AI has changed the identity verification and onboarding processes for financial institutions. Not long ago, these were entirely manual processes. Customers would visit a branch to verify physical identity documents. This was time-consuming, costly, and frustrating for customers.
Artificial intelligence in identity verification can be used in several ways:
- Checking identity document authenticity. AI can automatically detect and verify security features contained in identity documents.
- Live video biometrics. Identities can be checked using live photos or videos and comparing biometrics with photographs. With training data and human oversight, machine learning algorithms can be trained (and continually improved) in detecting matches.
- Transaction monitoring. KYC and AML are not just one-off checks that need to be carried out when onboarding a customer. Ongoing monitoring of customers and transactions is required. AI can assist here as well.
The benefits of using AI for identity verification.
Automated processes are much faster. AI-based verification can check documents and identities within minutes. Manual intervention can be built into the process and handled quickly.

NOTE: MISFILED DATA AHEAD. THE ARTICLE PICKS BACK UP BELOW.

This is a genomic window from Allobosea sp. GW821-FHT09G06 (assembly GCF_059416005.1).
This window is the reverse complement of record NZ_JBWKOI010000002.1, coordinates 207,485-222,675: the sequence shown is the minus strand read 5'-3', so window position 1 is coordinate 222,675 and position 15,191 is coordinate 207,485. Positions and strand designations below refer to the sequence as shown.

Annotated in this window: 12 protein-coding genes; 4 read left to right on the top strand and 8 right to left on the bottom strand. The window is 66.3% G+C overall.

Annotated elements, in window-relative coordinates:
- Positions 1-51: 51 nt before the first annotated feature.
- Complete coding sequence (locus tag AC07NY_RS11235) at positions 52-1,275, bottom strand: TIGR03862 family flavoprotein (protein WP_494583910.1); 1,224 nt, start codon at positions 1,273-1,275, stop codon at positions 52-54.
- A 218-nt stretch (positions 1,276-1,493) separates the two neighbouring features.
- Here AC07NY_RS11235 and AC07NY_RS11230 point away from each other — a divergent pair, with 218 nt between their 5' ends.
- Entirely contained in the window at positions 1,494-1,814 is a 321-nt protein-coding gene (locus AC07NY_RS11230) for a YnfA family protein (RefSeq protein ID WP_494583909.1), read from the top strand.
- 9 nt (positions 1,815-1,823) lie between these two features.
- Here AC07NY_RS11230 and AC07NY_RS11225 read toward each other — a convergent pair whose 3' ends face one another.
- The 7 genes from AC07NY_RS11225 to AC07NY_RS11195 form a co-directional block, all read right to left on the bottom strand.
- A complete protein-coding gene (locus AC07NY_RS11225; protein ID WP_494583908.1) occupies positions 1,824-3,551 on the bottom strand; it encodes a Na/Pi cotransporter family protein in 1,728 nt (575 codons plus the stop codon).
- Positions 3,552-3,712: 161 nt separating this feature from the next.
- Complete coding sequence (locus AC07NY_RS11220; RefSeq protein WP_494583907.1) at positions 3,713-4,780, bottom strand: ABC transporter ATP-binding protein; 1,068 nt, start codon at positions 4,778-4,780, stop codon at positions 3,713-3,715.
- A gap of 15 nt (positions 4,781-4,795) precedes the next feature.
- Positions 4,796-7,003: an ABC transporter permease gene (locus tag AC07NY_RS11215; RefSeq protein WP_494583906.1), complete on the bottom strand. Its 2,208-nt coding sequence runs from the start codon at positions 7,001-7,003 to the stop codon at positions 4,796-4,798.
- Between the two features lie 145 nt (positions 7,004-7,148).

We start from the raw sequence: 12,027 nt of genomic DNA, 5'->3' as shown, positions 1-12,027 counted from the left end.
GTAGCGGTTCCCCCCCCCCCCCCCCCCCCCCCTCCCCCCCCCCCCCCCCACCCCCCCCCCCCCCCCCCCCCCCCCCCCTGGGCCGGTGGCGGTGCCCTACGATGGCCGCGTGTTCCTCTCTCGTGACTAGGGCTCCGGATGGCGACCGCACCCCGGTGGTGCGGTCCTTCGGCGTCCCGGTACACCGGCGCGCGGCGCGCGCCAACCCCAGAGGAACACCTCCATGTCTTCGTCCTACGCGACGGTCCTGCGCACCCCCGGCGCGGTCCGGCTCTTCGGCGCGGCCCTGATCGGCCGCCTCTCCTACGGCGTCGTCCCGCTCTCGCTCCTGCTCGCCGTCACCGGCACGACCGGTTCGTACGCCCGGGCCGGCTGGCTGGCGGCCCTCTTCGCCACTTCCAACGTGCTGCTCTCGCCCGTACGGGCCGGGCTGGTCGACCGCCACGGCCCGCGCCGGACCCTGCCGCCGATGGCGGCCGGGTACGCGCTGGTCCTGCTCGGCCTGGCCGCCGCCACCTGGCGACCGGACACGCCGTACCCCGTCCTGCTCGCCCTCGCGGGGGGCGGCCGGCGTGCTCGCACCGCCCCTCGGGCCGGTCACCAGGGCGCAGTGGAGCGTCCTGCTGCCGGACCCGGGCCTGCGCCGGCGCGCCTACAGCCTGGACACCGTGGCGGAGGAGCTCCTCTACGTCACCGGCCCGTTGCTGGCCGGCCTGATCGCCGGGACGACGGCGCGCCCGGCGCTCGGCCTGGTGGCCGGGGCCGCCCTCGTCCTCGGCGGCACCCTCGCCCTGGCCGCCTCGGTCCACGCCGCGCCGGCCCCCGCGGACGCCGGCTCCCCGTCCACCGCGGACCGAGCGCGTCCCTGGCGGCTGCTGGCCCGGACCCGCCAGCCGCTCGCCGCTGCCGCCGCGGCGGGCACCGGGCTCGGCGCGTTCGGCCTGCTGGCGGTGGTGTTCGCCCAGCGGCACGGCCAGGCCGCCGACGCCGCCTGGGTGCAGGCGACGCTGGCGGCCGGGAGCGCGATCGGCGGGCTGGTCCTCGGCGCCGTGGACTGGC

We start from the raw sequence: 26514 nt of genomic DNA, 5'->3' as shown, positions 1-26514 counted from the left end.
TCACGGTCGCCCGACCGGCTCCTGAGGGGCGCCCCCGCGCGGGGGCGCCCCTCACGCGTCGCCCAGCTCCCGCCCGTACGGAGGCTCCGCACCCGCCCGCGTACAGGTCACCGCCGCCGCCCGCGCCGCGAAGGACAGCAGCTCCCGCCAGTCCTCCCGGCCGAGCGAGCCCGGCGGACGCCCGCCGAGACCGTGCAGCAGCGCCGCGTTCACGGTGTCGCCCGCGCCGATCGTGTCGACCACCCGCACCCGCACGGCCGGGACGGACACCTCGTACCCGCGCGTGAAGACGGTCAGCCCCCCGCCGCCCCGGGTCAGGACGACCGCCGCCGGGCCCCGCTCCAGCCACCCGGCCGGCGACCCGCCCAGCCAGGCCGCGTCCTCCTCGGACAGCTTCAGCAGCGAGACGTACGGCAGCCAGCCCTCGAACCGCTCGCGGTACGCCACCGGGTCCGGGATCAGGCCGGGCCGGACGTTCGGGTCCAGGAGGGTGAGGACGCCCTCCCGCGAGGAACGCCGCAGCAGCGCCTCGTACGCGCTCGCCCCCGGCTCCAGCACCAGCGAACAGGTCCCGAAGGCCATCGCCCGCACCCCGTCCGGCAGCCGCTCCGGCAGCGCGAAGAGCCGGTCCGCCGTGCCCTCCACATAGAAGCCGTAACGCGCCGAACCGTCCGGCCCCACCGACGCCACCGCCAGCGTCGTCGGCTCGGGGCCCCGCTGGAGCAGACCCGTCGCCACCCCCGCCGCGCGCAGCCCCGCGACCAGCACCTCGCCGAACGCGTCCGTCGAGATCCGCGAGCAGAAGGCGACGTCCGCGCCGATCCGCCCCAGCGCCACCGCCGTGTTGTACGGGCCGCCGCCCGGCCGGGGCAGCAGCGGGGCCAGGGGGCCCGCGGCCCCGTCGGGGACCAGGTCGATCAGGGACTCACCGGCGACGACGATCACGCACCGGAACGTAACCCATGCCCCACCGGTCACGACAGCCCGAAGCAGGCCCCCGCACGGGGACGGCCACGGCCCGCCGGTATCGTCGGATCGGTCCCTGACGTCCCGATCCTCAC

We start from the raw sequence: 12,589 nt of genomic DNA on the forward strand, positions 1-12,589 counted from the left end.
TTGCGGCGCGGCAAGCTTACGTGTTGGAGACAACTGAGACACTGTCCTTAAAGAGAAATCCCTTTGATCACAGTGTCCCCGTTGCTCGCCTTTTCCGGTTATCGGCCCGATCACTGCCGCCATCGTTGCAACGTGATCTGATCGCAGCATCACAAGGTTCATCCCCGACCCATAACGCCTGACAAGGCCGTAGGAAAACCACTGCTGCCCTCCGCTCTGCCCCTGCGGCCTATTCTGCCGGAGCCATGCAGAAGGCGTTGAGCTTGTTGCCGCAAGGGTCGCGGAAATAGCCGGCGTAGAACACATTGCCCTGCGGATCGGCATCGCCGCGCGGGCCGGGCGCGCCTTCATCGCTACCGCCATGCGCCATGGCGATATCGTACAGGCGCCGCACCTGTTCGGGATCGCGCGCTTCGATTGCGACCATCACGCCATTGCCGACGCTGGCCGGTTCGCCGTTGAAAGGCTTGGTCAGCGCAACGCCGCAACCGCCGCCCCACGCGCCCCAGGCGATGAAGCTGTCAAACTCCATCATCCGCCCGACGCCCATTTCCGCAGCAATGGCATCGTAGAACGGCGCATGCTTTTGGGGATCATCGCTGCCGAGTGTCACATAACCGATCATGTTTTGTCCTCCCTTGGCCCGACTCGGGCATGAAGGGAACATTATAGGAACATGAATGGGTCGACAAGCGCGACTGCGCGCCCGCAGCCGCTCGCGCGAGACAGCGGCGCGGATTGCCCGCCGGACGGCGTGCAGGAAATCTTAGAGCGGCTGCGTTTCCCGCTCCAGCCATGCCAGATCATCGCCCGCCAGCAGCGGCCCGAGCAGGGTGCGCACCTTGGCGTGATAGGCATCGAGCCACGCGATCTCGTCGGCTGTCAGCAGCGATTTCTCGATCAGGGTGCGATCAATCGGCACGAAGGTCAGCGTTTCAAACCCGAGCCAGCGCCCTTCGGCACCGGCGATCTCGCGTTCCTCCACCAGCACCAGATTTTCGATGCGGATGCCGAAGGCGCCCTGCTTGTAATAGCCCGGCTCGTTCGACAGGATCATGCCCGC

Manual KYC verification can be costly – in both time and money. Delays and backlogs can lose customers.
Automated processing limits the possibility of human error or oversight. As AI is trained on datasets, accuracy improves as more data is consumed.
Meets regulatory requirements.
Staying compliant is vital in the heavily regulated financial services sector. AI is permitted by many regulators, with acceptance only increasing. Non-compliance can be very expensive. Check out our ‘2022: The year for fraud, fines, and fintechs’ blog for more information..
Allows for true ongoing monitoring.
AI can monitor activity and transactions continuously and in real time. This would be a vast effort to achieve manually without the use of AI.
Improved customer experience.
Customers want to know their interactions are secure, while also having a fast and friction-free experience.
Increased conversion rates.
Customer conversion rates are critical in online financial services. This is improved with faster onboarding and verification, with customers less likely to abandon the process.
Allows for global expansion.
Having an automated solution that meets appropriate regulatory requirements makes it simpler to expand service into other countries. More and more countries are accepting automated AI solutions as part of KYC.
Regulatory challenges in the fintech Industry.
Senior Identity Consultant, Financial Sector UK/I at IDnow